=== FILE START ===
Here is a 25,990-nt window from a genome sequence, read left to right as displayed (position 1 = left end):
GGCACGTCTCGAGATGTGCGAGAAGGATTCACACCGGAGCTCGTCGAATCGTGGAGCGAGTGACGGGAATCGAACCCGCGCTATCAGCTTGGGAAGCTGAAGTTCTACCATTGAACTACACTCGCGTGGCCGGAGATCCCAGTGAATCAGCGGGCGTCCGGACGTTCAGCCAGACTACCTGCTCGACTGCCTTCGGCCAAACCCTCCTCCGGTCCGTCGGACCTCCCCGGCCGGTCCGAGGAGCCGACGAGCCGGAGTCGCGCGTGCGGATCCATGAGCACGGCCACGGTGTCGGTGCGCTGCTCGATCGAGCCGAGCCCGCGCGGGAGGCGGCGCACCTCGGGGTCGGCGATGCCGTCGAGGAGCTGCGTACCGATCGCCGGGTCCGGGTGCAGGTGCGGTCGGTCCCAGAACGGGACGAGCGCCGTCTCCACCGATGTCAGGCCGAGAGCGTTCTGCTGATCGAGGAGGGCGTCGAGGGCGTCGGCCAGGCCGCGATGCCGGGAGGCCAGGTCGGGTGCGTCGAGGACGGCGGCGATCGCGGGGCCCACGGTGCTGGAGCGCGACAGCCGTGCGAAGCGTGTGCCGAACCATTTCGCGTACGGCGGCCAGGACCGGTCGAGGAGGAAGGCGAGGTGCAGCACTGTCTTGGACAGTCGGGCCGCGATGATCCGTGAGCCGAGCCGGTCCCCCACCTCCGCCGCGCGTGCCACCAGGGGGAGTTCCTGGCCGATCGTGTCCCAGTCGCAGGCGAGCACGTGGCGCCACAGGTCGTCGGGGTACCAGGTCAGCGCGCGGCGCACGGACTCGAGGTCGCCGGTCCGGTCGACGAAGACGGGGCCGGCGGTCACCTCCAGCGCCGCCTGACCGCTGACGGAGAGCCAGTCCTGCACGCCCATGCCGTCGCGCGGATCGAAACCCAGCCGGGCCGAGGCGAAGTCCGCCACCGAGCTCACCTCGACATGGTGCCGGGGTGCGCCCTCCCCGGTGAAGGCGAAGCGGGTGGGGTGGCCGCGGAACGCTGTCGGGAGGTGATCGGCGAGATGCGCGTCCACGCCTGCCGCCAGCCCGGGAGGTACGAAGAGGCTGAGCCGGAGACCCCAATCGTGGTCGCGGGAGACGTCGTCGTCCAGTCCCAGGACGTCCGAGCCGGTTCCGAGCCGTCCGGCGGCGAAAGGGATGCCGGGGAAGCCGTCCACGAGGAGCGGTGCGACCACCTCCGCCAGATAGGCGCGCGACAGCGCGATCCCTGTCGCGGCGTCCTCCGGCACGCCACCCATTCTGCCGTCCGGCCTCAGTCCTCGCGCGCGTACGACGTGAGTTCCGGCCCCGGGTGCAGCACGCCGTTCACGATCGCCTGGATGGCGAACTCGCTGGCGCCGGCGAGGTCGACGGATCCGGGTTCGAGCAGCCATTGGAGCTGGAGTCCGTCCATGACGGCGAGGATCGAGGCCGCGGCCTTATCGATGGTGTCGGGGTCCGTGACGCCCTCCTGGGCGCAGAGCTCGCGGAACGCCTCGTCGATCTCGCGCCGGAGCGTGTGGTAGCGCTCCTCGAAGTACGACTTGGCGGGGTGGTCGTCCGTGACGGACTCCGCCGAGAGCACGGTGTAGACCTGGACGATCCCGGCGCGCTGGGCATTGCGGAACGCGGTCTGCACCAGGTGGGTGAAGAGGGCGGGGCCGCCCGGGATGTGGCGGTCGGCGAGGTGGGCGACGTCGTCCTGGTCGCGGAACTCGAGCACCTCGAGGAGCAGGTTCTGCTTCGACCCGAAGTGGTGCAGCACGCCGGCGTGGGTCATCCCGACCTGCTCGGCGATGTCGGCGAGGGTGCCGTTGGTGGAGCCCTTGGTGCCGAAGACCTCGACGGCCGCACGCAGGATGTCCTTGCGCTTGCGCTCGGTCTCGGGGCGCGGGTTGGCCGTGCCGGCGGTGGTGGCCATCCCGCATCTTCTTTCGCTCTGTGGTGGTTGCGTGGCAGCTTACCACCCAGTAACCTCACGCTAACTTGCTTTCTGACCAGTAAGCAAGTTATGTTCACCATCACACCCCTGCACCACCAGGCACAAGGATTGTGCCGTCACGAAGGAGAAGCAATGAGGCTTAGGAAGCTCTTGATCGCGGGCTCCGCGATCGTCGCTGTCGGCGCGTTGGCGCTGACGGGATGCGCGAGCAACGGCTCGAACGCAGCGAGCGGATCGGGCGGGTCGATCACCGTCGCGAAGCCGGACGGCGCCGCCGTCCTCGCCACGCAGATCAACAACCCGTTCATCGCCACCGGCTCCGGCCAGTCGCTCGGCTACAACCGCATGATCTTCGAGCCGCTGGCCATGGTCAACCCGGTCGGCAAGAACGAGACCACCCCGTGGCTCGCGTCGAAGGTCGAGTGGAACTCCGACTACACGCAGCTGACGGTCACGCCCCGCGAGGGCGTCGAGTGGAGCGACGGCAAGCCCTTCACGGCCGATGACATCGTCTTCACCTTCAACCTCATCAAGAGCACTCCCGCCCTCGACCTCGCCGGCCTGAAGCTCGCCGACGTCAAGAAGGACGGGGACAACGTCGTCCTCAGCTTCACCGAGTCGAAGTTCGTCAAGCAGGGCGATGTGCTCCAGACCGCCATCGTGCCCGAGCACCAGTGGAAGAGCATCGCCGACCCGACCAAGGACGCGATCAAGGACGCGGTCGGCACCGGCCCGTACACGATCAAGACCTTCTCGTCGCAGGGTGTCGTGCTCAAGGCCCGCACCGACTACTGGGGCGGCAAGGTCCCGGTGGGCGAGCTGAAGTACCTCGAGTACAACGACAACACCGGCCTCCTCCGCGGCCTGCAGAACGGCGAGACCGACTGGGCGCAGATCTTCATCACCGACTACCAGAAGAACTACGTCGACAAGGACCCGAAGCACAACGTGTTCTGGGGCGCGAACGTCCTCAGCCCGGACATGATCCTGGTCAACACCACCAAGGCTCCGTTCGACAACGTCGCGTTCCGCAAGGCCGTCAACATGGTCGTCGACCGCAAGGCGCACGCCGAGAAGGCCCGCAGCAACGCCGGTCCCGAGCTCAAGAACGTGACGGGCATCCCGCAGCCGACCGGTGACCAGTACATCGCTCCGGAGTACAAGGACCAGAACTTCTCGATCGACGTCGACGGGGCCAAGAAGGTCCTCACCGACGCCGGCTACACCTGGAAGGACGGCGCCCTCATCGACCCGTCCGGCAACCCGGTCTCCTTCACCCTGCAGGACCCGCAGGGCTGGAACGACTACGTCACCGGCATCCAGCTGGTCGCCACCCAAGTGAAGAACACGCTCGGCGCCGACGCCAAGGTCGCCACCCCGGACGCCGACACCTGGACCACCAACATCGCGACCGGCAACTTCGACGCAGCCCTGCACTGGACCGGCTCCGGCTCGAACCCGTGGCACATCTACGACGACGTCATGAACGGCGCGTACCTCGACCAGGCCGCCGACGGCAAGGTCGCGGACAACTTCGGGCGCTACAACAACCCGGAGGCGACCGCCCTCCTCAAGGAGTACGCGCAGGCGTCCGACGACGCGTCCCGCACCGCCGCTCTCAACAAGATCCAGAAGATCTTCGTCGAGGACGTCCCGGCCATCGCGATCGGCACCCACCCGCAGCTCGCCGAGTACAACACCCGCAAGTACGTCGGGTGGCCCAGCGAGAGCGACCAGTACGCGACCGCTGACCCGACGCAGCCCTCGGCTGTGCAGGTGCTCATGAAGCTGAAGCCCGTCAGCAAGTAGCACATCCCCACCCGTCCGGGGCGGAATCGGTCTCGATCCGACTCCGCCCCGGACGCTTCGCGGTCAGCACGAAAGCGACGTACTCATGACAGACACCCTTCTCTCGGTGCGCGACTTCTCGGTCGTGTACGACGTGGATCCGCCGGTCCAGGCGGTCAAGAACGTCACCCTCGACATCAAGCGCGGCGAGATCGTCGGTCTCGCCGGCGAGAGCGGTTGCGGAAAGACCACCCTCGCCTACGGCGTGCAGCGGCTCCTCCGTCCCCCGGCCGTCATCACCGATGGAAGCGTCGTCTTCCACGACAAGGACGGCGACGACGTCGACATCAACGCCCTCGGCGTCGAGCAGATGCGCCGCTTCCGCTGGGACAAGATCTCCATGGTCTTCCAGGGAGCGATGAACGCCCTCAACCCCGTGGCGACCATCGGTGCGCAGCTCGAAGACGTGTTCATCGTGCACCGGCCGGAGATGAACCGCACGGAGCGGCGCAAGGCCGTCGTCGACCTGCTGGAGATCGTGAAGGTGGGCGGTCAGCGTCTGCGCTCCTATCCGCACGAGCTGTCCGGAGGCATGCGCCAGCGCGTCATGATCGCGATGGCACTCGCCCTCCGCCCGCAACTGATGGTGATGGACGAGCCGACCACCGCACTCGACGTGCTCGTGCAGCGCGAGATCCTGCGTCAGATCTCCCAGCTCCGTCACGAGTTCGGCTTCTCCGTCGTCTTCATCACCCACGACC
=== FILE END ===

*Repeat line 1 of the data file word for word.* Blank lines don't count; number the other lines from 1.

Here is a 25,990-nt window from a genome sequence, read left to right as displayed (position 1 = left end):